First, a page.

So, this site has long been an important part of the village.  Once our project is complete, water will be channelled across the mill pond and out the other side to avoid building up a head of water there.  Following Jamie’s advice, this part of the channel has been dug out by hand to minimize the risk to the site.

    More volunteer power.
    I worked alone for one day; had a fellow ranger Joe with me on the second and then had three volunteers on the third so it has taken seven days of hand digging to complete this section.  We completed just over 30m which is brilliant.

    Feet complaining?
    Fortunately we can now bring in contractors with a JCB to complete the job. All being well that should reroute at least 80% of the flow that threatened the village with flooding. 

    The end-of-the-day clean-up.
    It hasn’t been a particularly glamorous task but sometimes we just have to get our heads down and get on with a job.  Sadly, there were no exciting archaeological finds to reward the hard graft!

  • Winter rescue skills practice

    16:43 13 January 2012
    By Roy Henderson

    Although it isn’t exactly T-shirt weather here in the Lakes, it has definitely been an unseasonably warm start to 2012.  I did manage to do some ice climbing on Helvellyn a couple of weeks before Christmas but it has been really warm since then.  So I and a few other members of the Keswick Mountain Rescue Team had to head off to Cairngorm for a weekend to refresh and practice our winter skills. 

    Cairngorm area January 2012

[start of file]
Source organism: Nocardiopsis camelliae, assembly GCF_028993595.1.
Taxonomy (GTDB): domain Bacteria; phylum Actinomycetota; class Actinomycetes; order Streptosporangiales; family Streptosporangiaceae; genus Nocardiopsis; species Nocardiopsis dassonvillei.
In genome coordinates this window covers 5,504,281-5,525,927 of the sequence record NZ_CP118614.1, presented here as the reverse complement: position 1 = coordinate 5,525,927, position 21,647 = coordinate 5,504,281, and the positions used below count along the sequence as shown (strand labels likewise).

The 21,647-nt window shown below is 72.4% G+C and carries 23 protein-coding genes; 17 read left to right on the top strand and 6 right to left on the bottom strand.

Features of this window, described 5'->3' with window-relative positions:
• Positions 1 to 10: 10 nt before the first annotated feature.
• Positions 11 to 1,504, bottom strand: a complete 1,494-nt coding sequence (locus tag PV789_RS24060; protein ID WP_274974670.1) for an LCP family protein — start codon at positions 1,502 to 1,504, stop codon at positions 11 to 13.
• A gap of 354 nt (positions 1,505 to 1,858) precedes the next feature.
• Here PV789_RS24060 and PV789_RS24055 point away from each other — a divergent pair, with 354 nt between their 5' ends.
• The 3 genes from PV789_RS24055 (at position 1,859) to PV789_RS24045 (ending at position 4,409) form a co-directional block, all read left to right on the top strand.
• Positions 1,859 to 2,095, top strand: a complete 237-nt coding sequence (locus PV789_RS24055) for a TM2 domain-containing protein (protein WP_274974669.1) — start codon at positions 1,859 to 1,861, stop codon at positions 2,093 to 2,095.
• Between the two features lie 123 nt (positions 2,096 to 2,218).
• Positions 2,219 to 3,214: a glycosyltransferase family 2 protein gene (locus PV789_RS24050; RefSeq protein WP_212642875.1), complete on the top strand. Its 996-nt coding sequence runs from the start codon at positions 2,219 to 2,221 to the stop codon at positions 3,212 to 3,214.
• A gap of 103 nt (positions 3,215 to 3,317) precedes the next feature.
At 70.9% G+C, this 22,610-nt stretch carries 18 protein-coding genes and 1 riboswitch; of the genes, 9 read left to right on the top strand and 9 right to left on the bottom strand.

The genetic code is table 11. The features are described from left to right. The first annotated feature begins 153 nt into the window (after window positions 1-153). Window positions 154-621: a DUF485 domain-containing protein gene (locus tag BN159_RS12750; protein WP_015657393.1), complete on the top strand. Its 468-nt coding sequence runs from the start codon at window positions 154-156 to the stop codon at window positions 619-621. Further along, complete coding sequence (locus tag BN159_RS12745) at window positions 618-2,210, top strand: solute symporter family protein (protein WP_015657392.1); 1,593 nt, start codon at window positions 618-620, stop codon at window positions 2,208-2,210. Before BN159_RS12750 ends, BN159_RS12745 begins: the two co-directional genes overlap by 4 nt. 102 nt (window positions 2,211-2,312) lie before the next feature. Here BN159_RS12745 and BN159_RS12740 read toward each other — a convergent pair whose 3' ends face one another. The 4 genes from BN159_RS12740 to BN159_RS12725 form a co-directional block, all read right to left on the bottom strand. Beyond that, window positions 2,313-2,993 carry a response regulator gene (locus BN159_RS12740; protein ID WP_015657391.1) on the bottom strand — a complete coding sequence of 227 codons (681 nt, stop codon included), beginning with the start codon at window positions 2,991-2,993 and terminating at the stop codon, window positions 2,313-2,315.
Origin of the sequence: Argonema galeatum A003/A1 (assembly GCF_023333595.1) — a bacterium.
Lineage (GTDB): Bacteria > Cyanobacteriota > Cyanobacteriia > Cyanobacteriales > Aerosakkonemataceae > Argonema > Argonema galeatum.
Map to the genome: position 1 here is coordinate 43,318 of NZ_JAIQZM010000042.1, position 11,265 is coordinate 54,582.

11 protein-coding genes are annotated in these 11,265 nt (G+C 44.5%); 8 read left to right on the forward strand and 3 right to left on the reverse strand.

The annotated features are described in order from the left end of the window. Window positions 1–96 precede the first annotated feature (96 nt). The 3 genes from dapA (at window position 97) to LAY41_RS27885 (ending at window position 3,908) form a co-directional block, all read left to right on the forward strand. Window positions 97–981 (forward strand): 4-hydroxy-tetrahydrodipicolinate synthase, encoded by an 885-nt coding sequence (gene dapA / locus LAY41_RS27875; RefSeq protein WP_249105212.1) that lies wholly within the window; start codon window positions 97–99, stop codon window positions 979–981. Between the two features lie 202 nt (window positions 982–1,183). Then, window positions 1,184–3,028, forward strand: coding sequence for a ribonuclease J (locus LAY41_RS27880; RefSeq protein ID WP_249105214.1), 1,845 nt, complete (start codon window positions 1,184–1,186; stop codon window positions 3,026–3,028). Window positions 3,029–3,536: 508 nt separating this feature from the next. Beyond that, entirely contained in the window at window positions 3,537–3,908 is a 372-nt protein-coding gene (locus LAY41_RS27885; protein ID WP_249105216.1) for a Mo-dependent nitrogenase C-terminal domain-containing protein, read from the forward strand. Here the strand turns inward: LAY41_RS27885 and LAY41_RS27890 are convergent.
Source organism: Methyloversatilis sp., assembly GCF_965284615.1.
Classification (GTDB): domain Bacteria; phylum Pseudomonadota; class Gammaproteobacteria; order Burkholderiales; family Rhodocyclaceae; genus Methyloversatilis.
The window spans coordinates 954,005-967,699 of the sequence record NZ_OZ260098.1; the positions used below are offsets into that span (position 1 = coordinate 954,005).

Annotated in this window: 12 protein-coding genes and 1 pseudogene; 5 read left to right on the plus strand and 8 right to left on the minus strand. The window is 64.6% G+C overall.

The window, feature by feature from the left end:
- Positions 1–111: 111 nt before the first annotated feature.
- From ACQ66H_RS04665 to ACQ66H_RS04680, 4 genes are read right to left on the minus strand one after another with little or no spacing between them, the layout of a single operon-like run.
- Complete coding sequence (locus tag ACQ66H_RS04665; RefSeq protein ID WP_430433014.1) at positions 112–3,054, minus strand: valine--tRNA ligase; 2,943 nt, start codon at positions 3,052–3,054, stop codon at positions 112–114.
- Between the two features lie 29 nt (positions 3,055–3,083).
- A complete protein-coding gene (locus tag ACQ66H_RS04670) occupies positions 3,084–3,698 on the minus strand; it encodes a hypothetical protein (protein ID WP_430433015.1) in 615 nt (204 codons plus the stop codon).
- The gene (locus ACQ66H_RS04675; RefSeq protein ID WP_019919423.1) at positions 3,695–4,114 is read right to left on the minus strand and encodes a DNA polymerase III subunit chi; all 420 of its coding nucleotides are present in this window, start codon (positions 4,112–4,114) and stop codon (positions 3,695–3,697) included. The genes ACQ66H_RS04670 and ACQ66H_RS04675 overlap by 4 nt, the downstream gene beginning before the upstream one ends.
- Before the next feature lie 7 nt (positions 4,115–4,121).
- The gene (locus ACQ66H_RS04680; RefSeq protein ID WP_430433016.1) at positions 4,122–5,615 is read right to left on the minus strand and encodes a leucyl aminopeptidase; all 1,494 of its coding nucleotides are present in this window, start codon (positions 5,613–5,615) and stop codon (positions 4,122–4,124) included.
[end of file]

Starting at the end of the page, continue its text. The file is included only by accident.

The walk in - patchy snow cover
     Even there the snow cover in many places is significantly less than we would have expected at this time of year.  One of the associated problems is that some areas hosting rarer plant species are more vulnerable to damage.

    Most of the weekend was spent practicing skills that we don’t often have the opportunity to use but can be crucial on rare occasions. So we worked on generally Grades 1 and 2 mixed terrain practicing lowering and down-climbing sections, stomper belays and snow belays.

    A bonus to the weekend was spotting a ptarmigan in winter plumage and arctic choughs.  Anything that overwinters in Cairngorm has to be a hardy bird!

    Spot the Ptarmigan
      We returned to almost spring-like conditions in the Lakes. The days are bright and sunny but the crisp, frosty mornings remind us that it is still winter.  If a very cold spell sets in now, it will nip a lot of early growth amongst the vegetation.  For the time being though we can make progress with the Trust’s outdoor projects so I’ll be writing about those next time.

News from Roy Henderson

Photo of Roy Henderson

I’m the National Trust ranger for Borrowdale and Newlands in the North Lakes, UK. I volunteered for the Trust when I came on the Duke of Edinburgh award scheme aged 13. I started by building a new fence on Friars Crag to tackle an erosion problem and making paths more accessible for people with limited mobility. I enjoyed it so much that I continued to volunteer until I left school and was lucky enough to get a job with the National Trust. After working for the Trust for 29 years, I still love the job.